Food and drug administration…

| Wednesday, August 15th, 2012 | No Comments »

I am not talking about the FDA (Food and Drug Administration – the entity in the US that approves food and drug sales) in this blog, or at least not directly, but the title just called out to me.  What I am talking about is how the food you eat and the drink you drink impact the drugs you might take.  I got inspired by a couple of tweets I checked out and re-tweeted that I found really interesting.

The question of food and pharmaceuticals, for most, likely brings to mind the little stickers you find on your prescriptions bottles or warnings on the labels of over the counter drugs that mainly circle around whether or not to have with food or alcohol and the safety of heavy machinery operation while using.  I recently was put on doxycycline, a fairly potent antibiotic, and for the first time had a warning about dairy food specifically.  Why do we receive these warnings?  We get instruction of food and drink consumption – both specific types and generally – because of  the risk of over or under-dosing.  Some drugs have greater impact with food, some less; certain minerals can alter how drugs work for all of these reasons we get little stickers and warnings.  This website has very complete information on drug interactions including foods.

How exactly do food and drink influence how drugs are absorbed and broken down in the body?  There are a few answers to that question but one of the main ones is – enzymes.  Enzymes are complex protein molecules that bring about cellular reactions within the body.  Enzymes are how we digest food and are used to speed up, slow down, allow or disallow various chemical reactions to occur.  Enzymes are produced by living cells and found in our bodies and in the things we eat and drink.  Some enzymes also are able to block each other from acting – they shut down other enzymes.  How drugs are processed by the body – especially how long they take to be broken down and absorbed impact how effective they are and how often and how much we need to take.

Alteration in drug processing in the body has profound ripple effects in terms of side-effects, efficacy and costs.  The more of a drug you take the more likely you are to have side effects so if the dose can be lowered you have fewer side effects.  The reason we often have to tolerate side effects is to ensure we receive enough of a drug to actually have it do the job it is supposed to do.  The longer a drug stays at an effective level in our body the more of an impact it can have on our system, slowing down the bodies natural breakdown of a drug into its components can allow a drug to do more.  Cost obviously ends up going down if we use less of a drug making lower doses desirable both medically and fiscally, especially in an era of rising medical budgets.  

The particular article I read was speaking of grapefruit juice and the cancer drug, sirolimus.  When ingested with grapefruit juice a one-third dose of sirolimus had the same effect.  This represents a huge cost savings and a potential reduction in side effects as the lower does was accompanied by fewer side effect.  Here is the interesting bit.  Some dosing is lowered and ordered with a particular accompaniment; in other case, like sirolimus at this time, you take more and are told to avoid the food/beverage that increases the effectiveness of the drug to avoid overdose.  I personally hope that current research will lead to increases the incidence of the former and reduces the latter.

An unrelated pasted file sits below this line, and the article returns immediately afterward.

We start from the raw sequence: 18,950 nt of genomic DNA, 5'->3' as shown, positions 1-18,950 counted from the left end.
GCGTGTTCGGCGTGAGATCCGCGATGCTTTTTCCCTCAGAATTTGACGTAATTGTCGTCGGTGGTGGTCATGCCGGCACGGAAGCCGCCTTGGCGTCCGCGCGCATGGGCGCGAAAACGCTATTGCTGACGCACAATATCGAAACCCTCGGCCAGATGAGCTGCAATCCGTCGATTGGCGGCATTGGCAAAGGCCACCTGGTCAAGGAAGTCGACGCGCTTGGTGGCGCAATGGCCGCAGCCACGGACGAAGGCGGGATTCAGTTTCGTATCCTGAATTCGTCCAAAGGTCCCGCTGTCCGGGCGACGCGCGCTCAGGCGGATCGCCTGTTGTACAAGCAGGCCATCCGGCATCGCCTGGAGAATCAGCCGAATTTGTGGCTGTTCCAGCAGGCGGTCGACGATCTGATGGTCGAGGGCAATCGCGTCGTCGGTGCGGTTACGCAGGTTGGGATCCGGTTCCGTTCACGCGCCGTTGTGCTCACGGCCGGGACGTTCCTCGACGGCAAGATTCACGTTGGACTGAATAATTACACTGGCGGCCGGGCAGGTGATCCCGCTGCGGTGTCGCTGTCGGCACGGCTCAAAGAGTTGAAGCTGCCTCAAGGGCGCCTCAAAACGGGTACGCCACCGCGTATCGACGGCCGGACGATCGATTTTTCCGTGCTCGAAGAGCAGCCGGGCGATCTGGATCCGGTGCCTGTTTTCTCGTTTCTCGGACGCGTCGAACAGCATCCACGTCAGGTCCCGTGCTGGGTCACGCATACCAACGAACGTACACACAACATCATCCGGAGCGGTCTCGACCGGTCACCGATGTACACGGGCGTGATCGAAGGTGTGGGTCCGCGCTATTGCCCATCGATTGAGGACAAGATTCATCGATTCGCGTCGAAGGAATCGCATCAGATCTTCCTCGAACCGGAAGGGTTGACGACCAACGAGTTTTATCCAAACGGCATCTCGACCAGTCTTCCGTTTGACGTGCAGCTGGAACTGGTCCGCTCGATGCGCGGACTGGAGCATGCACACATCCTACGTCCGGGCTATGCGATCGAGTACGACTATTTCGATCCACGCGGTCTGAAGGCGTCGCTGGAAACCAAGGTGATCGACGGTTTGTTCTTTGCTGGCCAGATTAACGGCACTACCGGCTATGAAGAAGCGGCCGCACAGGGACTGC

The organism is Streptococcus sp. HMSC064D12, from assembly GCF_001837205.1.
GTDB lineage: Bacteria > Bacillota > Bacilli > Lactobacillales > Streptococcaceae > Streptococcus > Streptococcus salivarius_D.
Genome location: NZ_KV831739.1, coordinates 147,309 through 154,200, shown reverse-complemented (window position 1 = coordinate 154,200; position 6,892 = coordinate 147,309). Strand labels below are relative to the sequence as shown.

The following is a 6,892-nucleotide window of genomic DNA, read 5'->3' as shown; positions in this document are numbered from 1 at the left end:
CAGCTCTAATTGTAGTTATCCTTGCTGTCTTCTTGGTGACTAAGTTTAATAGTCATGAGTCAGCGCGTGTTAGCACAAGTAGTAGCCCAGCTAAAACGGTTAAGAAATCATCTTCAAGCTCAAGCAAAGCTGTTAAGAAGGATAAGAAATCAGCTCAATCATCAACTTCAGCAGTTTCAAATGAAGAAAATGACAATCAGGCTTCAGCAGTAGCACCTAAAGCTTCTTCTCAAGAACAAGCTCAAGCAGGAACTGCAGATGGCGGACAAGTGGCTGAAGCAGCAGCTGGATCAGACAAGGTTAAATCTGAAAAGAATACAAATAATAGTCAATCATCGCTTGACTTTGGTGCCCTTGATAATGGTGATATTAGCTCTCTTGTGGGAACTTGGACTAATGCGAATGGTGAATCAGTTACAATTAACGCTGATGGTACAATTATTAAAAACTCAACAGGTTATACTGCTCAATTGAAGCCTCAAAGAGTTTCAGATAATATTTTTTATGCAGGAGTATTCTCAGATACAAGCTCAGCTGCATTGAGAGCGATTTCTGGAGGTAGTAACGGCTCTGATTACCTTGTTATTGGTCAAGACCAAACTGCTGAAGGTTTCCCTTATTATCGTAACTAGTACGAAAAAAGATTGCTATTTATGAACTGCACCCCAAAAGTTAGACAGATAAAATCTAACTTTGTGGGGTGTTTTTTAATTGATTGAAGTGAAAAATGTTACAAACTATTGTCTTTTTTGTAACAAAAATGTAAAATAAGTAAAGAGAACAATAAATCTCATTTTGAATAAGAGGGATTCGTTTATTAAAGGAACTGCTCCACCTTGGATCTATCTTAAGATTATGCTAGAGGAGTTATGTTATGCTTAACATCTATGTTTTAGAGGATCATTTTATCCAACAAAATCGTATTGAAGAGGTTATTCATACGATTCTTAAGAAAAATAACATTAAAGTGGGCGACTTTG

The other interesting point that came up in the article is that not only will what you do or don’t take with drug impact their breakdown and bioavailability to your cells but it can also alter how your cells welcome the drug.  Recent studies have shown that pre-treatment fasting (of 2-3 days) by chemotherapy recipients increases the impact of the treatment on cancer cell, but even more delightfully, it reduces the impact of the same treatments on the healthy cells.  Basically, in healthy cell fasting creates decreased activity, basically the seek to reduce their consumption of fuel, in contrast cancer cells, which are already gluttons become even more ravenous when exposed to fasting causing them to absorb greater quantities of the chemotherapy drugs.

A 2-3 day fast is not a small thing but I suspect this news would be less daunting to the many cancer patients who have appetite loss as part of the symptoms or drug side effects.  The reward of less nausea, headaches, malaise, nerve damage and hair loss – just to name a few – would be a nice reward for a bit of fasting too.  Further, for those cancer patients and their families who face daily struggles to get enough food into themselves or their loved ones a brief respite would not be bad and all the parties could then focus their food efforts on their inter-treatment time.  The volunteers with the trolleys of cookies and juice that wheel through the chemo room though would become a thing of the past.

What I find most interesting about all of these pieces of data is that they can be implemented with minimal hassle, little to no harm and many benefits.  There is no costly drug research, no need for gene therapy the research I am talking about is from human and animal trials and new human trials are moving forward in several places already.  This is exciting as a new drug or therapy can take years and years to even reach human trial stage.  Plus, the cost of all of these options are negligible or well offset by saving.  Not very often is that the case with modern medical innovation.

 

 

The tweets I’m talking about:

fasting and cancer treatment

grapefruit juice and drug efficacy

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